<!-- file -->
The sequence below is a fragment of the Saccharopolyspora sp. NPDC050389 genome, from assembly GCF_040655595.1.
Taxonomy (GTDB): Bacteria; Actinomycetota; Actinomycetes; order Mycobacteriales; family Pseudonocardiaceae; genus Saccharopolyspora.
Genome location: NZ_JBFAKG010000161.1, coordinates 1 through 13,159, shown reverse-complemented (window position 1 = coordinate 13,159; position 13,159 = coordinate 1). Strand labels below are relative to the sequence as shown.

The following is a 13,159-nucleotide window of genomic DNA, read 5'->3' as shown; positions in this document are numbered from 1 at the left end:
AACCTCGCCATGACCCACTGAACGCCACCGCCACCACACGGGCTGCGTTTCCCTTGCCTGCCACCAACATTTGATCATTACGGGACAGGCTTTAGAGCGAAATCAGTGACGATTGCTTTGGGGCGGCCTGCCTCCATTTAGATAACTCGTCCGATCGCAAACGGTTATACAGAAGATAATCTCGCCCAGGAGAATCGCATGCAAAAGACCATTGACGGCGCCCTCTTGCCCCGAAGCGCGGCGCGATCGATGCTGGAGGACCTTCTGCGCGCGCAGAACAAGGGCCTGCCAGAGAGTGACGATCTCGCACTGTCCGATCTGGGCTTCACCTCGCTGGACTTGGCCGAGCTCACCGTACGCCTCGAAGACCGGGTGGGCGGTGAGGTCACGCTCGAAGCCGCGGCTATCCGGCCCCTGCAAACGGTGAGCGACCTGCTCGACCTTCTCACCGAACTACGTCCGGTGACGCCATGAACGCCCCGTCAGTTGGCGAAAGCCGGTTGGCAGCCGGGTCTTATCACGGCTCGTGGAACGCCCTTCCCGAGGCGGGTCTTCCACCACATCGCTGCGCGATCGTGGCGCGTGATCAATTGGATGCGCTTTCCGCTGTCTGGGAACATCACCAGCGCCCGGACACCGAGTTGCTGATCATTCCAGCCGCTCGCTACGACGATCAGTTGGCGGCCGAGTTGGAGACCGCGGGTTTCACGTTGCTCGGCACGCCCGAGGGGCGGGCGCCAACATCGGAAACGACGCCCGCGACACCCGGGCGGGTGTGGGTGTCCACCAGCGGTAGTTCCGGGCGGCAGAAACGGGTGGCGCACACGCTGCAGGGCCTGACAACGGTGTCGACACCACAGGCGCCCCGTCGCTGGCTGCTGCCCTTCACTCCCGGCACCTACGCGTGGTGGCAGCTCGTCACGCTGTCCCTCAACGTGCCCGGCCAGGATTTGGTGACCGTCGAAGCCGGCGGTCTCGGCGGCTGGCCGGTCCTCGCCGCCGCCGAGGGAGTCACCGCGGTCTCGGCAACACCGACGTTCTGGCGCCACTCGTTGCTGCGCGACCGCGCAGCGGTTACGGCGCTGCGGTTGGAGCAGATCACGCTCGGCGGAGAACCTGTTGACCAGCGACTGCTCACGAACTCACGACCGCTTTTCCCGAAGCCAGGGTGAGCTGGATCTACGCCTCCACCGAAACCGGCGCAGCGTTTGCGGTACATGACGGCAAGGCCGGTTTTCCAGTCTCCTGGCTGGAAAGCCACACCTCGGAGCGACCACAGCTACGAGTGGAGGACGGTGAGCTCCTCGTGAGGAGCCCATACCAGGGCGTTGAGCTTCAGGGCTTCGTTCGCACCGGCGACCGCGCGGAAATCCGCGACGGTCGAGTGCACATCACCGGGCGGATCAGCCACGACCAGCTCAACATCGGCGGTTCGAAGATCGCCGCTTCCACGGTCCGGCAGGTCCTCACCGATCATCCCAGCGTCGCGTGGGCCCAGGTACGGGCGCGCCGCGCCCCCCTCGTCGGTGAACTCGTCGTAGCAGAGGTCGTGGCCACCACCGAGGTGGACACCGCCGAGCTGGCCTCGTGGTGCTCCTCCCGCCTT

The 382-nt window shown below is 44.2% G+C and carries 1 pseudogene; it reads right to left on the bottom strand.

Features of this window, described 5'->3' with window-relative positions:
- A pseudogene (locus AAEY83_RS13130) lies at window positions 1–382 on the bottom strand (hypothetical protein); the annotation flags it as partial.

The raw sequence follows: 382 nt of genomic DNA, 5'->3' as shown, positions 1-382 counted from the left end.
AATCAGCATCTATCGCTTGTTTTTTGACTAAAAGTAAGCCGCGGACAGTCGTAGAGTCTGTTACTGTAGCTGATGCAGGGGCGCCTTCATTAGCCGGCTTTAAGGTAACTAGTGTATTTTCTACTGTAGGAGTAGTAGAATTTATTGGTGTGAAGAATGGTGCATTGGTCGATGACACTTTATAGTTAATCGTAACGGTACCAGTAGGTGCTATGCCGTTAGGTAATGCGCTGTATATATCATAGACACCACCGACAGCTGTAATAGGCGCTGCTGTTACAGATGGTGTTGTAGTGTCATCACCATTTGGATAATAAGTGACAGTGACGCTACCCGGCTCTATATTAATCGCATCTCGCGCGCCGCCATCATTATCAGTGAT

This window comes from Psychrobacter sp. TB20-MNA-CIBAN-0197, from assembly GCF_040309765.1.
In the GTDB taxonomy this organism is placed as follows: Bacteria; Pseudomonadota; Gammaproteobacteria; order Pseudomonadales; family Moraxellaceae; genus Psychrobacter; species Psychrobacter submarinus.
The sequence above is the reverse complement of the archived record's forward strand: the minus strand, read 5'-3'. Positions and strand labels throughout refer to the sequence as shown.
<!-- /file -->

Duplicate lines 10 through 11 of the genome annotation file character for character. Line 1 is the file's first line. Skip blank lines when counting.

AATCAGCATCTATCGCTTGTTTTTTGACTAAAAGTAAGCCGCGGACAGTCGTAGAGTCTGTTACTGTAGCTGATGCAGGGGCGCCTTCATTAGCCGGCTTTAAGGTAACTAGTGTATTTTCTACTGTAGGAGTAGTAGAATTTATTGGTGTGAAGAATGGTGCATTGGTCGATGACACTTTATAGTTAATCGTAACGGTACCAGTAGGTGCTATGCCGTTAGGTAATGCGCTGTATATATCATAGACACCACCGACAGCTGTAATAGGCGCTGCTGTTACAGATGGTGTTGTAGTGTCATCACCATTTGGATAATAAGTGACAGTGACGCTACCCGGCTCTATATTAATCGCATCTCGCGCGCCGCCATCATTATCAGTGAT

This window comes from Psychrobacter sp. TB20-MNA-CIBAN-0197, from assembly GCF_040309765.1.